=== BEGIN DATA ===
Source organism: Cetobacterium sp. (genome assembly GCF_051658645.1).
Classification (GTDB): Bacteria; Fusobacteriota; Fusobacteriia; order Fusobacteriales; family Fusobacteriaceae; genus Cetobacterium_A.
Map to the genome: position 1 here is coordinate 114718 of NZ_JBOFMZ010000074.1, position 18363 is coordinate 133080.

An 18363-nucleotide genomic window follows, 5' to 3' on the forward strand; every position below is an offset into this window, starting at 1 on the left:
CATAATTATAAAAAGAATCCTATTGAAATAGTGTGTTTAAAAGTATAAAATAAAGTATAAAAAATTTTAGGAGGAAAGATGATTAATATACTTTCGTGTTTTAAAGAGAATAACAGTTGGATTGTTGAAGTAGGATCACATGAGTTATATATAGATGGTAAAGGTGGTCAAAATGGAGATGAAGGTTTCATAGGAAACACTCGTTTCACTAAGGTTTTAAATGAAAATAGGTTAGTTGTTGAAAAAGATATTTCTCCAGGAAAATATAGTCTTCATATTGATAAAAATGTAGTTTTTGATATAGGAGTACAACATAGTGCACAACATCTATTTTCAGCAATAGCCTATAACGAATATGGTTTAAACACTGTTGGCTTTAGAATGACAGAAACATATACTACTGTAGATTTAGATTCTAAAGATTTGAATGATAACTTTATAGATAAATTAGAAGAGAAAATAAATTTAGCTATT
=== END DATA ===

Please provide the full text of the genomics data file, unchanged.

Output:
Source organism: Cetobacterium sp. (genome assembly GCF_051658645.1).
Classification (GTDB): Bacteria; Fusobacteriota; Fusobacteriia; order Fusobacteriales; family Fusobacteriaceae; genus Cetobacterium_A.
Map to the genome: position 1 here is coordinate 114718 of NZ_JBOFMZ010000074.1, position 18363 is coordinate 133080.

An 18363-nucleotide genomic window follows, 5' to 3' on the forward strand; every position below is an offset into this window, starting at 1 on the left:
CATAATTATAAAAAGAATCCTATTGAAATAGTGTGTTTAAAAGTATAAAATAAAGTATAAAAAATTTTAGGAGGAAAGATGATTAATATACTTTCGTGTTTTAAAGAGAATAACAGTTGGATTGTTGAAGTAGGATCACATGAGTTATATATAGATGGTAAAGGTGGTCAAAATGGAGATGAAGGTTTCATAGGAAACACTCGTTTCACTAAGGTTTTAAATGAAAATAGGTTAGTTGTTGAAAAAGATATTTCTCCAGGAAAATATAGTCTTCATATTGATAAAAATGTAGTTTTTGATATAGGAGTACAACATAGTGCACAACATCTATTTTCAGCAATAGCCTATAACGAATATGGTTTAAACACTGTTGGCTTTAGAATGACAGAAACATATACTACTGTAGATTTAGATTCTAAAGATTTGAATGATAACTTTATAGATAAATTAGAAGAGAAAATAAATTTAGCTATT